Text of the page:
Ask most people what the primary role of the police is and many will say that the police are responsible for arresting criminals. But a new report just released this month provides insight into another role that the police in America are now undertaking.
The report is called Exploring the Role of the Police in Prisoner Reentry and it asserts that the police can play a significant role in the successful transition and integration of prisoners re-entering the community.
The report is authored by Jeremy Travis, president of the John Jay College of Criminal Justice at the City University of New York; East Palo Alto’s Interim City Manager Ronald Davis who is also the city’s chief of police; and Sarah Lawrence, the director of Policy Analysis and Program Evaluation at the Chief Justice Earl Warren Institute on Law and Social Policy, University of California at Berkeley, School of Law.
The authors argue that since those who cycle in and out of prison commit a disproportionate amount of crime and since police departments continue to be challenged to do more with less, then the police should be fully engaged in local prisoner reentry efforts – some of which have shown encouraging results.
They acknowledge that there are many who disagree with this view, citing an “institutional and cultural divide.”
Some police practitioners view their role exclusively as enforcers of the law – and find it difficult to help champion the redemption of those individuals who were convicted of a crime. They believe that governmental responsibility for returning prisoners to the community rests with parole and probation, not the police. They also say that expanding the role of the police to encompass even a shared responsibility for improving reentry outcomes would constitute inadvisable mission creep.
On the other hand, the authors note that there are also those who view the police as an oppressive, racist criminal justice apparatus that is single-mindedly interested in harassing young men and, whenever possible, arresting them to send them to jail or prison, thereby stifling their chances for successful lives. For them, “collaboration with the police is tantamount to working with the enemy.”
But according to this report, reentry programs in which police take a more active role in prisoner/community transition are blossoming nationwide. Police departments across the country are engaging in reentry efforts in a variety of ways, such as providing information to returning prisoners about local services, programs and employment opportunities, and meeting with them at the time of release to offer assistance to increase their chances of a successful reintegration.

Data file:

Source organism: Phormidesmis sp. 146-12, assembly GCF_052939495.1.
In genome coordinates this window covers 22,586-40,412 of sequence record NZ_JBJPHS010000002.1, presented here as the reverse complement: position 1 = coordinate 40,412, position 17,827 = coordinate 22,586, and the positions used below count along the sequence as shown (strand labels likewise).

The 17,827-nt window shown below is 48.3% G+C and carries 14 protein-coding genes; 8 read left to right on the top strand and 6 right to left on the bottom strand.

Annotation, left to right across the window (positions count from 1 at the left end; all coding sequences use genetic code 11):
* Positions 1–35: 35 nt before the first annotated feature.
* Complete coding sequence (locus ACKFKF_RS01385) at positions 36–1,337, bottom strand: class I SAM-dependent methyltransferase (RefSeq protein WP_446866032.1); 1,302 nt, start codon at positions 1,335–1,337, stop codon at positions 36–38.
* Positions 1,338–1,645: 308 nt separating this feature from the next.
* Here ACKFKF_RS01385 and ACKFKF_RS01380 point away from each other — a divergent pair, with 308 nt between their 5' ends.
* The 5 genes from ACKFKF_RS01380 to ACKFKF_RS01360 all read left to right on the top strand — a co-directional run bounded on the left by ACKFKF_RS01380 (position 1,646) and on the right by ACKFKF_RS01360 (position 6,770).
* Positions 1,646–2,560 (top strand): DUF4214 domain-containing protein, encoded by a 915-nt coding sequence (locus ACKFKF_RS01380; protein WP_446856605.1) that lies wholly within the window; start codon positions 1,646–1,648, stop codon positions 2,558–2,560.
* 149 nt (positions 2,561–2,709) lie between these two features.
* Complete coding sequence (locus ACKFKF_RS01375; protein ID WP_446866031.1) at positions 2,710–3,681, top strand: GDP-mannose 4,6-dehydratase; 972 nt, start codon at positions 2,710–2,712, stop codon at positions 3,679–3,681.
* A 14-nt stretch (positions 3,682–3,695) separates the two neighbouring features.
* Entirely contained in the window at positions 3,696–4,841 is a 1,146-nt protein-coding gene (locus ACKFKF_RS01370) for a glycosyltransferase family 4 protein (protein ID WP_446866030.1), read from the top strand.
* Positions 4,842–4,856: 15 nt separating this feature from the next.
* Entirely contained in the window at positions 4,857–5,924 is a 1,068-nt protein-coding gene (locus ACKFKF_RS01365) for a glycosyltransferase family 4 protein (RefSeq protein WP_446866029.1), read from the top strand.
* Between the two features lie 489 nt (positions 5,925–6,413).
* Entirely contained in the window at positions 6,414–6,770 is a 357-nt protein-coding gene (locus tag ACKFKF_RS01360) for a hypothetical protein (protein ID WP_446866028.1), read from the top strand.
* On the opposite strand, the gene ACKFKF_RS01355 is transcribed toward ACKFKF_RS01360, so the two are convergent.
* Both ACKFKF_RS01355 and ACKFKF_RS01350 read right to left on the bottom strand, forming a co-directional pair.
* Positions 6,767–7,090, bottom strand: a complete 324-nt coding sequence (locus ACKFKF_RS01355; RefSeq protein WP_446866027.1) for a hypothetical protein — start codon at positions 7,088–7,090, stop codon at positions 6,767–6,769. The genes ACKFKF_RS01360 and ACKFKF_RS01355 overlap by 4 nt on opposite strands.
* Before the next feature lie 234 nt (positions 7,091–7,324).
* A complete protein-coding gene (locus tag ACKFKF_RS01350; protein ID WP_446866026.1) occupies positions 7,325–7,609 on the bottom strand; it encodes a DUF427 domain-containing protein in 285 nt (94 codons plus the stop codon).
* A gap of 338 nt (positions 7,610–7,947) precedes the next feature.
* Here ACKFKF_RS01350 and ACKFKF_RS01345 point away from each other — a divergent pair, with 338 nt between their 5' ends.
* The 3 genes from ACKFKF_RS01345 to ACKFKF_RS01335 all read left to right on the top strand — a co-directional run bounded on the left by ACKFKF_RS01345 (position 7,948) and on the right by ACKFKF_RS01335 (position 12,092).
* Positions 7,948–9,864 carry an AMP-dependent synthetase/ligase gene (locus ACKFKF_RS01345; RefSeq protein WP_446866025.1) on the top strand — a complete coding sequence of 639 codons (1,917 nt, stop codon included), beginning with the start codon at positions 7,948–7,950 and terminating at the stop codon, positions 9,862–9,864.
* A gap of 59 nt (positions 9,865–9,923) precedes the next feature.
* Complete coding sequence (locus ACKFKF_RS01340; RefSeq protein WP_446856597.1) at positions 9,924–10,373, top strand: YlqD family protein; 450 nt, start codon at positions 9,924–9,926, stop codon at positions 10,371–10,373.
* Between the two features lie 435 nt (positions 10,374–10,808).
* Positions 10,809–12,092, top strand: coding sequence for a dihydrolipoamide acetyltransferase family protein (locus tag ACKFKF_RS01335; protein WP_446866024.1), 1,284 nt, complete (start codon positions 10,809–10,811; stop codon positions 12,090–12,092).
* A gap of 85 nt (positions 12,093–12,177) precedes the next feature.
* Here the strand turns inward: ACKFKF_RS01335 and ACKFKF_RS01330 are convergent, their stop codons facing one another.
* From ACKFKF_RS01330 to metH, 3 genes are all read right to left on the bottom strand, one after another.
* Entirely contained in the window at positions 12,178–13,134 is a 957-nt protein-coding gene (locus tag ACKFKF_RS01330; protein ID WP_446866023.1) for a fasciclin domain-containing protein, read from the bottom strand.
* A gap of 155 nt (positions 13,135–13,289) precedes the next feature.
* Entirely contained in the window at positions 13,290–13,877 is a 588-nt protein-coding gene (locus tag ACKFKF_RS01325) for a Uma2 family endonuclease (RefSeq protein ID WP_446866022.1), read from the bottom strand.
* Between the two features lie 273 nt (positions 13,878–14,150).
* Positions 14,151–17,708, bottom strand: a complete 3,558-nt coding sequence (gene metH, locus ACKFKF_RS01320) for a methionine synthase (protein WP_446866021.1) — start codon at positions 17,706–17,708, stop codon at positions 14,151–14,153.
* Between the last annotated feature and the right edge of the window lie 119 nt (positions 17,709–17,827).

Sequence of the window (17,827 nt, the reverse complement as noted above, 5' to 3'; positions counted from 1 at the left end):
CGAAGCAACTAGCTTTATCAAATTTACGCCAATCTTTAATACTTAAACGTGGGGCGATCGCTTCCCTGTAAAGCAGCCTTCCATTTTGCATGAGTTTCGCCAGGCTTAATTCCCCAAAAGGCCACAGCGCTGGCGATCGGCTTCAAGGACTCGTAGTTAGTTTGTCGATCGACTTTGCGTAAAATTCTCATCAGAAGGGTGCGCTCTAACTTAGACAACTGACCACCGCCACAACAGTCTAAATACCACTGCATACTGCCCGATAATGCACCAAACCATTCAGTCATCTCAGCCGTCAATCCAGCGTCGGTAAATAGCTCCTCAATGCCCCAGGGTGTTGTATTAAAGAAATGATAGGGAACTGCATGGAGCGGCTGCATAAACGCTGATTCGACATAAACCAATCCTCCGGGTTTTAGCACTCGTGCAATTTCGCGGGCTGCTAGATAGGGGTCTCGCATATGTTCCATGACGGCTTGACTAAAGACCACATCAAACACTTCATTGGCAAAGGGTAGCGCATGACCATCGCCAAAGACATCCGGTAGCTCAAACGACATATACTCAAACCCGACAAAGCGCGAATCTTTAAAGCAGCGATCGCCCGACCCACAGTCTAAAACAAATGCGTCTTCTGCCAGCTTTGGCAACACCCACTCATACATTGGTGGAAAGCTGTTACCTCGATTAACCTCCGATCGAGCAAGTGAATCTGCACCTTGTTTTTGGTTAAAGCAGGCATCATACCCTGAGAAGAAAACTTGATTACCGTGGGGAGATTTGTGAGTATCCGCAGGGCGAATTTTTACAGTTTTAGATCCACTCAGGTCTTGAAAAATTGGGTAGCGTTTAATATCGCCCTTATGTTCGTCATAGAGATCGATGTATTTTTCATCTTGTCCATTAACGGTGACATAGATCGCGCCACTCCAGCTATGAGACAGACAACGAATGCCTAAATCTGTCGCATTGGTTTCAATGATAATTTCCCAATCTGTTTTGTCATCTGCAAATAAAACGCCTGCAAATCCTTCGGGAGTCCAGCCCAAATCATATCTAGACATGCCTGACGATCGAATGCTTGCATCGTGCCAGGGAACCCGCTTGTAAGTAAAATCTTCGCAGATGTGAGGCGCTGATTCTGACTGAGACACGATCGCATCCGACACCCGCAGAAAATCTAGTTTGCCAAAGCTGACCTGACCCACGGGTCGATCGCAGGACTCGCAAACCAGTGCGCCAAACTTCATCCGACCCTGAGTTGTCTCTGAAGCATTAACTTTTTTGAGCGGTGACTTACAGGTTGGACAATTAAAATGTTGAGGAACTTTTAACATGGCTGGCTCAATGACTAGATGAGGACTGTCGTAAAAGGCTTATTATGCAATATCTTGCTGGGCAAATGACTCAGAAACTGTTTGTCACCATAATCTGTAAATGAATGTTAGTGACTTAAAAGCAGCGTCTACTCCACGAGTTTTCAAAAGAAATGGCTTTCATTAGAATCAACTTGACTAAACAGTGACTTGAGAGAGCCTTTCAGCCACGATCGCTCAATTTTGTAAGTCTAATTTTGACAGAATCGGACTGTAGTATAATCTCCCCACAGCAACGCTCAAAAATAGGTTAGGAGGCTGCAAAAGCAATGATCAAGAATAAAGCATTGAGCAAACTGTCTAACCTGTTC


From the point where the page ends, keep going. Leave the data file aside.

The authors of the report point out that “virtually every major national police organization -- the International Association of Chiefs of Police (IACP), the Police Executive Research Forum (PERF), the Police Foundation and the Office of Community Oriented Policing Services (COPS) — has begun to participate in the reentry conversation (See “Publications on Police and Reentry.”).
A survey of best practices by the U.S. Conference of Mayors revealed that prisoner reentry collaborations with local law enforcement agencies are becoming more common (U.S. Conference of Mayors 2009).” Still, these collaborations and the role of the police are evolving.
The report includes a local angle. It describes the innovative parole reentry program East Palo Alto implemented in 2006, along with the implementation of its Day Reporting Center and services provided to returning parolees. The report describes the collaboration between the police and the community as essential to the program’s success.
In the conclusion, the authors offer this view: “…for years to come hundreds of thousands of prisoners will continue to return to neighborhoods that are facing considerable challenges. For police not to acknowledge this certainty and address it head on is, quite simply, a missed opportunity to repair the distrust, improve the effectiveness of a department, and increase the safety of the community members it serves.”
A copy of the complete report can be downloaded from the National Institute of Justice (NIJ) website: http://nij.gov/nij/pubs-sum/238337.htm.